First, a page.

Betsy Greene attended her first TLC class in 2004 at the urging of her former boss. After that program, she returned home, quit her miserable job of 16 years the following Monday, and has had her own successful practice ever since.

Betsy, what makes TLC trial lawyers different?

“TLC Trial Lawyers are not like everybody else. Part of it is just the drive to be better, to think outside the box, to be willing to put yourself out there. To be a TLC trial lawyer you have to be willing to tear your heart out of your chest and put it right there on the floor in front of that judge there and let him stomp on it. And if they stomp on it, well, then you’ve got to suffer and I don’t know any antidote for that and I don’t know any answer to that but if I ever didn’t suffer at law, then I probably shouldn’t be doing it anymore.”

 

Tell us why you have continually returned to TLC programs for over 10 years:   

“Because of TLC’s effective methods for teaching advanced forms of communication and storytelling to juries, as well as the TLC community and sense of collaboration.  When the students gather at a TLC course, there is always this wonderful, exciting exchange of ideas, innovation and creativity. And that will happen in Chicago as well.  If you are a graduate, or you’ve attended a Regional Seminar before, or this is your first TLC event, every seminar- every class- is different, but yet the students, grounded in psychodrama and the TLC way, make it what it becomes — an invaluable, unique learning experience.   It happens every time!  It’s not a lecture method, it’s a collaborative method that involves the students and their cases, put into action, so we can all literally see what happened. At TLC, its collaboration from start to finish and that’s what is different.”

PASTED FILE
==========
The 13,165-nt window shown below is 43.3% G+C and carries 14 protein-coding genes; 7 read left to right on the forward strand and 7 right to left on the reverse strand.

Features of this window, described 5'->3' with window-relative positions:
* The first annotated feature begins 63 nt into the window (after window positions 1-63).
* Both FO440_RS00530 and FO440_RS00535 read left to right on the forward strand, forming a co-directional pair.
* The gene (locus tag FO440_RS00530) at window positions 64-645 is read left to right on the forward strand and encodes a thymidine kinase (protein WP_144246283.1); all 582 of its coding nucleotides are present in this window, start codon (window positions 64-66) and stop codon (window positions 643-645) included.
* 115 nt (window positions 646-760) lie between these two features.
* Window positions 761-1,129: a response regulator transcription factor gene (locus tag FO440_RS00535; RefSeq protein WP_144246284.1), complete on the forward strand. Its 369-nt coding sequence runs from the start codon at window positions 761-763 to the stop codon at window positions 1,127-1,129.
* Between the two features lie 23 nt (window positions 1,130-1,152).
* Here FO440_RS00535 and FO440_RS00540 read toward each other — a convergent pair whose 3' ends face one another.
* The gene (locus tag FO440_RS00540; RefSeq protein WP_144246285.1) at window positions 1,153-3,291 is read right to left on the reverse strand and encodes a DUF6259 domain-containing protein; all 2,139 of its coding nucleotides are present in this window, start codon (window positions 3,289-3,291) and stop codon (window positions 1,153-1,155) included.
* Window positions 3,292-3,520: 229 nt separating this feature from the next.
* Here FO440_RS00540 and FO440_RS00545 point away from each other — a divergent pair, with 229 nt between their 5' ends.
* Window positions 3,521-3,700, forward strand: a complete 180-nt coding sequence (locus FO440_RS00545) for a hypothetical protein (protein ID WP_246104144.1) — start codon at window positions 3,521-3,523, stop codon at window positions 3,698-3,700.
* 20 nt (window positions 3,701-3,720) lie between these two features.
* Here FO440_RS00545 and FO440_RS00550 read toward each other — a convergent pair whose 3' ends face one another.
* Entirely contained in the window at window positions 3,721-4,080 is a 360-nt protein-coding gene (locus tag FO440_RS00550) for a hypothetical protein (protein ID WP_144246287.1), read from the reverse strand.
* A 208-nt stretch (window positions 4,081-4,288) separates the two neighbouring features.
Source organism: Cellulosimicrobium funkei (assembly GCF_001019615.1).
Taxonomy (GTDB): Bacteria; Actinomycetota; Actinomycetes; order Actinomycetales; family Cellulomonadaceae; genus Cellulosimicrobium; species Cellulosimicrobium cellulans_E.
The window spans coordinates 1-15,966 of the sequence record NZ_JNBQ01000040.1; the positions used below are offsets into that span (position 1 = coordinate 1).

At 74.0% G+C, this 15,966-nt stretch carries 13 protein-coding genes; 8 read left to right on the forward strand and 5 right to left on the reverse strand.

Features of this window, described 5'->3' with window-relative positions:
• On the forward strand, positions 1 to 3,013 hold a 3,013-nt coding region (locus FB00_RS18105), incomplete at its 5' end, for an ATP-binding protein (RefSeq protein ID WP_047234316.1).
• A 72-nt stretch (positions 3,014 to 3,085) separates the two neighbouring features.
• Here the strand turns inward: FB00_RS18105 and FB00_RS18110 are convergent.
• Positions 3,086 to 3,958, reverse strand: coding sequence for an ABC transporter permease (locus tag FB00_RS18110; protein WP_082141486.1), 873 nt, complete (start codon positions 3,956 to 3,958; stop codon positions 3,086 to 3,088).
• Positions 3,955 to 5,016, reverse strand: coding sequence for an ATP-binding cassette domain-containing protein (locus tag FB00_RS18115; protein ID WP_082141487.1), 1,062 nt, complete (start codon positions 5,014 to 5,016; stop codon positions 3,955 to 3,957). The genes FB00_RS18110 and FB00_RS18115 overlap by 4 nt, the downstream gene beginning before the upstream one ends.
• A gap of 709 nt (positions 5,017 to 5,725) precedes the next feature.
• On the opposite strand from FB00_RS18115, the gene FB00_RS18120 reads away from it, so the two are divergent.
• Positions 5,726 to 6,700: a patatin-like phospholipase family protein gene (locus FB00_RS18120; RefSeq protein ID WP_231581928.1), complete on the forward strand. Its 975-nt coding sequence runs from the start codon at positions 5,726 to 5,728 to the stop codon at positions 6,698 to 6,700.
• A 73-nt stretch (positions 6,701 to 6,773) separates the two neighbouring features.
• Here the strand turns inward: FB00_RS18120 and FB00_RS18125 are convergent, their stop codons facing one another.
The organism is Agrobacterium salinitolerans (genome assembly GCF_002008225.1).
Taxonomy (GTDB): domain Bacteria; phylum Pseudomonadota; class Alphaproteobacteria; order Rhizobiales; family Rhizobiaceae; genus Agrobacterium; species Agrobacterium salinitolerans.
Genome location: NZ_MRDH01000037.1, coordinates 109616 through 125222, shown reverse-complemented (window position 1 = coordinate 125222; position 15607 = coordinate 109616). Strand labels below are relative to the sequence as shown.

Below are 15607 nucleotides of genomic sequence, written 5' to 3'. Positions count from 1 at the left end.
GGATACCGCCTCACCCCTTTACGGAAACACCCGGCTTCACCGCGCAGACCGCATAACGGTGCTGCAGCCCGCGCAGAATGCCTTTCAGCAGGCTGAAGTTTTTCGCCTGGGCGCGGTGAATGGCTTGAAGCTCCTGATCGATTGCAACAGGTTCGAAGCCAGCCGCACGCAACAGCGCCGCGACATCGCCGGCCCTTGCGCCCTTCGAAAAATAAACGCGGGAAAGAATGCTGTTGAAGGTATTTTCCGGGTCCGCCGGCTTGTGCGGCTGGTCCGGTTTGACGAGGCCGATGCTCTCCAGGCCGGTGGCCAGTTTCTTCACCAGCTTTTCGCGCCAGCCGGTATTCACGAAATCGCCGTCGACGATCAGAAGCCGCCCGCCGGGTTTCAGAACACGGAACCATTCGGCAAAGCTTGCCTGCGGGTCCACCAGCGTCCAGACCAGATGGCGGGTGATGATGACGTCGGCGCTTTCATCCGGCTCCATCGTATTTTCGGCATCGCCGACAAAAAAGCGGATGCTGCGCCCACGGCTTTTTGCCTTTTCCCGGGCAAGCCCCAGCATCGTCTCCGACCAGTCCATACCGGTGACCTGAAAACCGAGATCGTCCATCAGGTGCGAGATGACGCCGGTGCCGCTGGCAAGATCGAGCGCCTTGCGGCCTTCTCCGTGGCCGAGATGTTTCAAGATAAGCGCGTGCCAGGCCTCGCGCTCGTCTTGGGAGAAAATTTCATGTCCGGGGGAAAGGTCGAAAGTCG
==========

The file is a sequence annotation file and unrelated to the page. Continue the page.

Betsy, there are a lot of CLE programs out there.  Why Chicago for Direct Exam?   

“In Chicago, we are going to focus on skills that will help the students discover the real story of their cases — not the recitation of facts.  And then armed with that story, we are going to show students how to tell that story during the direct examinations of your own witnesses.  These are skills that people can take home immediately and use on Monday morning.  With every examination, be it direct or cross, you are telling the story of your client’s case; but you are also telling the story of the witness and how it relates to the story of the case.  It’s about credibility and truth and that’s what students will learn in Chicago.”

About Betsy Greene:

Admitted to the bar in 1982 in Indiana (also admitted to practice before the U.S. Supreme Court, U.S. Court of Appeals, 7th Circuit and 6th Circuit, U.S. District Court, Northern and Southern Districts of Indiana), Betsy has represented injured people for 26 years & has personally tried over 100 jury trials in her career. She is a past president of the Trial Lawyers College Alumni Organization, the Indiana Trial Lawyers Association (2006-2007) and has served in the leadership of many other legal organizations, including the Indiana chapter of the American Board of Trial Advocates. She received her first certificate in Civil Trial Advocacy in 1995 and has been certified every 5 years since. She is AV rated by Martindale-Hubbell and has been named a “Super Lawyer” every year the ratings have been published.   Betsy has served on the faculty of the Trial Lawyers College for over 5 years and has three times been named as one of Indiana’s top 50 lawyers by the Super Lawyer magazine. Betsy is partners with Fred Schultz, another TLC grad, in the law firm of Greene & Schultz Trial Lawyers in Bloomington, Indiana.

 

Come join Betsy along with Cheryl Carpenter and Haytham Faraj and a great faculty team line-up to learn about telling your client’s story during direct exam in a powerful way and winning way.